Photo Credit: Abed Rahim Khatib / Flash 90
Portraits of Egyptian President Abdel Fattah al-Sisi and Palestinian Authority leader Mahmoud Abbas hang at the Rafah border crossing with Egypt on November 1, 2017.

Egypt has made a final decision to close its embassy in the Gaza Strip, ​​which operated until 2007 and was shuttered after the Hamas takeover of Gaza.

Last week, trucks evacuated the contents of the embassy and transported it to Egypt under the supervision of intelligence officials.


The Egyptian embassy building in the Gaza Strip was located in the prestigious Remal neighborhood but was closed following the Hamas takeover and after the buildings used by Egyptian diplomats and security personnel in the Gaza Strip were attacked.

The embassy building will be returned to its owner, an orphanage association, which leased it to the Egyptian Foreign Ministry. Egypt owns a plot of land in the Gaza Strip on which it had previously planned to build a permanent structure, but since Hamas’s takeover, the idea has been abandoned.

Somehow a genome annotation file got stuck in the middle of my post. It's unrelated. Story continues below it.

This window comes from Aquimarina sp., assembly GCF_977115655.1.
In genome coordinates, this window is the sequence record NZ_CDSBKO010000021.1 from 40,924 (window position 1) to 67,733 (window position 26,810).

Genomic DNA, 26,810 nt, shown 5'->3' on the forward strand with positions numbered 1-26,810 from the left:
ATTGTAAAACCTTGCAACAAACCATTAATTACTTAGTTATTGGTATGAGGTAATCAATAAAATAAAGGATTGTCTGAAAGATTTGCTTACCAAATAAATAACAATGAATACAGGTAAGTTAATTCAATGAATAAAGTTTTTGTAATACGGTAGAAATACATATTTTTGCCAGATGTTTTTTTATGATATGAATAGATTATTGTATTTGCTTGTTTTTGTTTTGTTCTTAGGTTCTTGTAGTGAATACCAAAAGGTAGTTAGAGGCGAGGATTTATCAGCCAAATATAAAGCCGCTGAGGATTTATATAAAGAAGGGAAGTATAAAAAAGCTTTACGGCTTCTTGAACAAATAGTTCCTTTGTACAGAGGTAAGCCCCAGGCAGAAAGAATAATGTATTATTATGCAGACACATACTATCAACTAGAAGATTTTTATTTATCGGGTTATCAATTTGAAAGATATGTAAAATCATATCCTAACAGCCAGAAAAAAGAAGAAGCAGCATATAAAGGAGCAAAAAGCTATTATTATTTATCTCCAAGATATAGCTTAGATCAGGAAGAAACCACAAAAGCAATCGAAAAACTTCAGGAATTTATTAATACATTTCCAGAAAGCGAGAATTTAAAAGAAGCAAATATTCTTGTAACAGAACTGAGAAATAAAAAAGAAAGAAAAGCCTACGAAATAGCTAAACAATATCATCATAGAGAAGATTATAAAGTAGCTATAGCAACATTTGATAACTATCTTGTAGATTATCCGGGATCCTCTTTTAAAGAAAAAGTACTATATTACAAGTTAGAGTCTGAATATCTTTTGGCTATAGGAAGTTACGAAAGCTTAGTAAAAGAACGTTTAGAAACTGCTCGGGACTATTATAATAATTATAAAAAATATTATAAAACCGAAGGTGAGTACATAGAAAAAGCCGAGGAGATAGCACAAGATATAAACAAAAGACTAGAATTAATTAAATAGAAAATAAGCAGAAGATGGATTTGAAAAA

The Egyptian mission in Ramallah will handle all of the affairs related to the Palestinian Authority’s (PA) residents.

Egypt also imposes a personal sanction on Hamas leader Ismail Haniya and is preventing his wife and family from leaving the Gaza Strip and joining him in Qatar.

This move has political significance, lends support to the PA’s position, and serves as a punitive measure against Hamas, the Al-Sharq Al-Awsat newspaper reported.

Sources in Cairo told the newspaper that the Egyptian move surprised Hamas, which had hoped that the offices would be reopened, as a step of Egyptian recognition of the separate Hamas regime in the Gaza Strip.

The Al-Sharq Al-Awsat newspaper claims that the Egyptian move is intended to express support for the PA’s position, which demands that Hamas recognize its full sovereignty over the Gaza Strip, and is also a display of dissatisfaction with Hamas’ reluctance to reconcile with the PA.

The Egyptian outrage over Hamas stems from the assessment in Egypt that Qatar and Iran are behind Hamas’s positions and are preventing reconciliation with the PA, under conditions set by the Egyptians.

Furthermore, intelligence sources in Egypt have recently exposed the funding channels to Hamas and the Muslim Brotherhood and are working to block the funds flowing to Hamas.

The Egyptian move is also perceived as an incentive to the PA as part of an effort to bring about the renewal of the diplomatic process between the PA and Israel and in an attempt to restore the shaky relations between the PA and moderate Arab states.


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Baruch reports on Arab affairs for TPS.